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The Romanticization of Mental Illness

In the world of movies, books, music, and social media, mental illness is sometimes portrayed as romantic and mysterious. Although most who indulge in this kind of media understand the real struggles that people with mental health issues face, there has been an emerging trend online where teens seem to desire having mental problems.

Albeit, the “tortured genius” trope has been around long before social media, a rise in teens seeming to want to have a mental illness began with the rising popularity of Tumblr. In 2011, this app amassed over ten billion blog posts, and many of them were “aesthetic” images of razor blades and pill bottles with suicide-promoting, self-deprecating captions. Posts such as these caused many users of the app to want a mental illness to seem more “mysterious” or “fascinating.”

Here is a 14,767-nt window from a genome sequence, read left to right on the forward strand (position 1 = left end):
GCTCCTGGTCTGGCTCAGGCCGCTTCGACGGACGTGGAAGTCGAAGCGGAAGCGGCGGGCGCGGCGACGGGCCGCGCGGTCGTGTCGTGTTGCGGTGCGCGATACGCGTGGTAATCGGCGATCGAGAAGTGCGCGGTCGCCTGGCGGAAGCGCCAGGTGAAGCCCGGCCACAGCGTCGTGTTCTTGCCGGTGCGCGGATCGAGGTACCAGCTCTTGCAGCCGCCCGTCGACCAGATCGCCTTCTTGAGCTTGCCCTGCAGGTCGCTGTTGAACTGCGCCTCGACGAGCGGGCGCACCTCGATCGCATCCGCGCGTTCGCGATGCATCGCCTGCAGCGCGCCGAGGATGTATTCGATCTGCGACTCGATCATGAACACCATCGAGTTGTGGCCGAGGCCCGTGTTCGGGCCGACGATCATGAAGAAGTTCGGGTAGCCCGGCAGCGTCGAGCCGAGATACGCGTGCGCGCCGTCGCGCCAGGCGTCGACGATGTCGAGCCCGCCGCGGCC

This trend is problematic because mental health problems are serious and challenging. Romanticizing them not only misunderstands people’s real struggles, but also makes it harder for those who genuinely need help to talk about it. Mental health is different for everyone, and pretending to have issues for attention can be harmful. 

It’s important for creators and social media platforms to show mental health responsibly. They should avoid glorifying or romanticizing it and instead encourage understanding. Schools and communities should also promote accurate information about mental health, fostering a culture of open conversation and support. This way, we can break the myth that mental illness is glamorous and build a more compassionate society.

[Image Credit: Ana Hudson-Zapata]


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